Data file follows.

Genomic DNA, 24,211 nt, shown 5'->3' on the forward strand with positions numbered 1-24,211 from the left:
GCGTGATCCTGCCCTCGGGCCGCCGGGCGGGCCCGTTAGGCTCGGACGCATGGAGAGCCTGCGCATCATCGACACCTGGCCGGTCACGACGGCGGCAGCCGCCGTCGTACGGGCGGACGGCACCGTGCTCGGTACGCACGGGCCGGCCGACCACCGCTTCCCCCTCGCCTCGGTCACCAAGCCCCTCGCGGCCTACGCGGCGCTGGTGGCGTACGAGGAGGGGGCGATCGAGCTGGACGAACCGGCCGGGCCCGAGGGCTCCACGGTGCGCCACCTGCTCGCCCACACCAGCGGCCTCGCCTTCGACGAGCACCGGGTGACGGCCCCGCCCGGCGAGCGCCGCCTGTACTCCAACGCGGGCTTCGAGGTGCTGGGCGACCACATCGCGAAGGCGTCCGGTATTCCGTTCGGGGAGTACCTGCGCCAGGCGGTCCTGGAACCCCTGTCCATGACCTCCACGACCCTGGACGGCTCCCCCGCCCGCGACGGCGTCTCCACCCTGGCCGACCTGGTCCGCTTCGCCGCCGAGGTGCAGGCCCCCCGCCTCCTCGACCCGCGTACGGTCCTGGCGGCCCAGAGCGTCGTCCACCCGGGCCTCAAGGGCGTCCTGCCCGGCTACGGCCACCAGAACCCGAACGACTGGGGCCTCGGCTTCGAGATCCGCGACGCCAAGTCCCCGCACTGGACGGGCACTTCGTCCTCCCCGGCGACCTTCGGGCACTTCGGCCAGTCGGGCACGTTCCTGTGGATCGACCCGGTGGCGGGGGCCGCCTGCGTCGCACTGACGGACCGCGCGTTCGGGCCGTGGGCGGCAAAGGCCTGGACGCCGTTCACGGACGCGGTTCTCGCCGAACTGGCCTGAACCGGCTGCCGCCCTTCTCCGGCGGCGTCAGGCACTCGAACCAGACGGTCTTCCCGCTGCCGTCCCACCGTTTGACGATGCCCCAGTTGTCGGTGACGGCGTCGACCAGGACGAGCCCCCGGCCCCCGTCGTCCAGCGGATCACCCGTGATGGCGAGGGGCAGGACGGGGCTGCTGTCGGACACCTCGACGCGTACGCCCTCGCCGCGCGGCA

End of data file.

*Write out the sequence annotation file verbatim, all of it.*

Genomic DNA, 24,211 nt, shown 5'->3' on the forward strand with positions numbered 1-24,211 from the left:
GCGTGATCCTGCCCTCGGGCCGCCGGGCGGGCCCGTTAGGCTCGGACGCATGGAGAGCCTGCGCATCATCGACACCTGGCCGGTCACGACGGCGGCAGCCGCCGTCGTACGGGCGGACGGCACCGTGCTCGGTACGCACGGGCCGGCCGACCACCGCTTCCCCCTCGCCTCGGTCACCAAGCCCCTCGCGGCCTACGCGGCGCTGGTGGCGTACGAGGAGGGGGCGATCGAGCTGGACGAACCGGCCGGGCCCGAGGGCTCCACGGTGCGCCACCTGCTCGCCCACACCAGCGGCCTCGCCTTCGACGAGCACCGGGTGACGGCCCCGCCCGGCGAGCGCCGCCTGTACTCCAACGCGGGCTTCGAGGTGCTGGGCGACCACATCGCGAAGGCGTCCGGTATTCCGTTCGGGGAGTACCTGCGCCAGGCGGTCCTGGAACCCCTGTCCATGACCTCCACGACCCTGGACGGCTCCCCCGCCCGCGACGGCGTCTCCACCCTGGCCGACCTGGTCCGCTTCGCCGCCGAGGTGCAGGCCCCCCGCCTCCTCGACCCGCGTACGGTCCTGGCGGCCCAGAGCGTCGTCCACCCGGGCCTCAAGGGCGTCCTGCCCGGCTACGGCCACCAGAACCCGAACGACTGGGGCCTCGGCTTCGAGATCCGCGACGCCAAGTCCCCGCACTGGACGGGCACTTCGTCCTCCCCGGCGACCTTCGGGCACTTCGGCCAGTCGGGCACGTTCCTGTGGATCGACCCGGTGGCGGGGGCCGCCTGCGTCGCACTGACGGACCGCGCGTTCGGGCCGTGGGCGGCAAAGGCCTGGACGCCGTTCACGGACGCGGTTCTCGCCGAACTGGCCTGAACCGGCTGCCGCCCTTCTCCGGCGGCGTCAGGCACTCGAACCAGACGGTCTTCCCGCTGCCGTCCCACCGTTTGACGATGCCCCAGTTGTCGGTGACGGCGTCGACCAGGACGAGCCCCCGGCCCCCGTCGTCCAGCGGATCACCCGTGATGGCGAGGGGCAGGACGGGGCTGCTGTCGGACACCTCGACGCGTACGCCCTCGCCGCGCGGCA